Airbnb is struggling to stay out of the news with various regulatory issues in the US – but behind the scenes it’s still trying out new things.
As it looks to fend off growing levels noise from the hotel industry and also some in the bed and breakfast sector, executives are telling the high-end business media that it is looking beyond its roots as it looks to add to (or justify, some might argue) its already burgeoning valuation.
Co-founder and chief technical officer Nate Blecharczyk tells the FT that it could “eventually be anything” travel-related that it would consider moving into.
What Blecharczyk doesn’t say is that Airbnb has been trying out one particular sector for a while, seemingly without a huge amount of success given it is now onto its third iteration.
The accommodation-sharing beast has been playing around again with tours and activities after seeing its two previous efforts not really come to anything.
It didn’t come to anything significant in terms of an overall strategy, with Vayable CEO Jamie Wong claiming “the partnership was an experiment – at the time, our resources were better spent serving our own community”.
And then, this time last year, Airbnb trialled a new service so hosts could sell things-to-do and tours on the site, as well as share their rooms or properties.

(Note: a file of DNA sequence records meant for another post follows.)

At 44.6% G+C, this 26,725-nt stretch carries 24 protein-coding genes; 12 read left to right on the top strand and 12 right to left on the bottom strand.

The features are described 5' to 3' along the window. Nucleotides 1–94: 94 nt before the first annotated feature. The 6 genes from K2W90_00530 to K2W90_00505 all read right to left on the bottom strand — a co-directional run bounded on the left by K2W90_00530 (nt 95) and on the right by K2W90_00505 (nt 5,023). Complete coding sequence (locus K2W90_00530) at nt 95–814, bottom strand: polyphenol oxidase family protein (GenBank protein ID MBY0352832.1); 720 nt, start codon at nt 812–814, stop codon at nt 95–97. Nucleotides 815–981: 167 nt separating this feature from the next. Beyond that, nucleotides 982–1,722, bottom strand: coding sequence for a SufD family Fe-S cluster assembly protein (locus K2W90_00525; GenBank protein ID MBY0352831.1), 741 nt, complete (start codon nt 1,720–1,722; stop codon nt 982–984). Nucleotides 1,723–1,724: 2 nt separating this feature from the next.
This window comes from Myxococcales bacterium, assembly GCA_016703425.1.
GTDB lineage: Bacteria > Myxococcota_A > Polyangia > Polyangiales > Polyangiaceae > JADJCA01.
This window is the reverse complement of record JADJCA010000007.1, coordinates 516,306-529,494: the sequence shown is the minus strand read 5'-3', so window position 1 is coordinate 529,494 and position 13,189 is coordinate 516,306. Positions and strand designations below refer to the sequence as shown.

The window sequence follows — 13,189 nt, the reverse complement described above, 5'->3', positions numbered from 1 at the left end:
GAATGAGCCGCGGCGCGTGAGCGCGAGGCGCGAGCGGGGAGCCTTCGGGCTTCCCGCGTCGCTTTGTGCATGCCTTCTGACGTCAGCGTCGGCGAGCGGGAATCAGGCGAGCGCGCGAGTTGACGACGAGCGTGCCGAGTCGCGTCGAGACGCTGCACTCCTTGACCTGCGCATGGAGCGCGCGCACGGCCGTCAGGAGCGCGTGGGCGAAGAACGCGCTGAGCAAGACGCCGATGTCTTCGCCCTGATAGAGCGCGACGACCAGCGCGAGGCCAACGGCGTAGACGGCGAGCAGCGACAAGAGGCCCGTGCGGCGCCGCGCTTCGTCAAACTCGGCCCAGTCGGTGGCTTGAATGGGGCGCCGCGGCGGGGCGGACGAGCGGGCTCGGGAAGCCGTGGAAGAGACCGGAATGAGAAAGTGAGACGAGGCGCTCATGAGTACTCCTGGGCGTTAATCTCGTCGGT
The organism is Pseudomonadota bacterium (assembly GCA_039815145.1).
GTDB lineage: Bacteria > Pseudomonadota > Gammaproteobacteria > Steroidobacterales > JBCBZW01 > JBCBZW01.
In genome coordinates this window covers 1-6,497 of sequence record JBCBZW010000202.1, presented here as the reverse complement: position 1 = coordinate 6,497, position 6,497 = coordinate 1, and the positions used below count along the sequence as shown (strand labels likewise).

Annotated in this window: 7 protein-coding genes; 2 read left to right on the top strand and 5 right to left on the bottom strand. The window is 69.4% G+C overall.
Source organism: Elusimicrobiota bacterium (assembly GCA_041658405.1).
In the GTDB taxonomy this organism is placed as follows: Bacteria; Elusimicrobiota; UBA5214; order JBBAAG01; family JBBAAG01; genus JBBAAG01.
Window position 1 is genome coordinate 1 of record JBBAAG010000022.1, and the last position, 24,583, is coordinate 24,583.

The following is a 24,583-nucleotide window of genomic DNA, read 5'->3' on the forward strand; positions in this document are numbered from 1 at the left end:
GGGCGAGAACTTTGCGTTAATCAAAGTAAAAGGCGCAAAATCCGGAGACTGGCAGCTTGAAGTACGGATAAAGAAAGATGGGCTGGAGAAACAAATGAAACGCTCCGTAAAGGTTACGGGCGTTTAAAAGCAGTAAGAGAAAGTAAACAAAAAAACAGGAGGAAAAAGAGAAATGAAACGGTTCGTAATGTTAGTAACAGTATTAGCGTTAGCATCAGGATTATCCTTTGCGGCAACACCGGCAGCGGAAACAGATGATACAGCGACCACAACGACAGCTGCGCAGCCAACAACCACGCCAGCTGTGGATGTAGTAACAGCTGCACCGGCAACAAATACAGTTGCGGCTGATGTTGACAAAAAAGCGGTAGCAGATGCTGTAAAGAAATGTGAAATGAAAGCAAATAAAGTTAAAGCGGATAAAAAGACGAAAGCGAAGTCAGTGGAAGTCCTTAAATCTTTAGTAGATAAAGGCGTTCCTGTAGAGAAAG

Twelve months on, however, things have moved on yet again.
Sample here for a mountain bike tour in San Francisco.
It is unclear (it hasn’t been announced officially as yet) the breadth and type of experiences on the site, but if the URL extensions are anything to go by it appears to be very much a under-the-radar experiment with only around 80 products being made available.
How Airbnb is getting the product is also a bit of a mystery (it isn’t Vayable), with no details being confirmed by the company when asked.
In fact, an Airbnb official was tight-lipped about the strategy, saying:
“We are always experimenting with new ways to create meaningful experiences on Airbnb, we currently don’t have any updates to share.”
Like all “experiments” (Airbnb has adopted Google’s rather low-key tone for explaining what it is doing), it may come to nothing at all – but equally if the CTO is doing the rounds with the financial press about how the it is exploring new areas of focus it would be safe to say that activities is a logical next step.
Unfortunately, Airbnb refused to answer any questions regarding what some consider to be vitally important elements around selling tours or acting as the intermediary for a product, such as the type of insurance by the provider and what safeguards (if any) Airbnb goes to ensure providers are insured.
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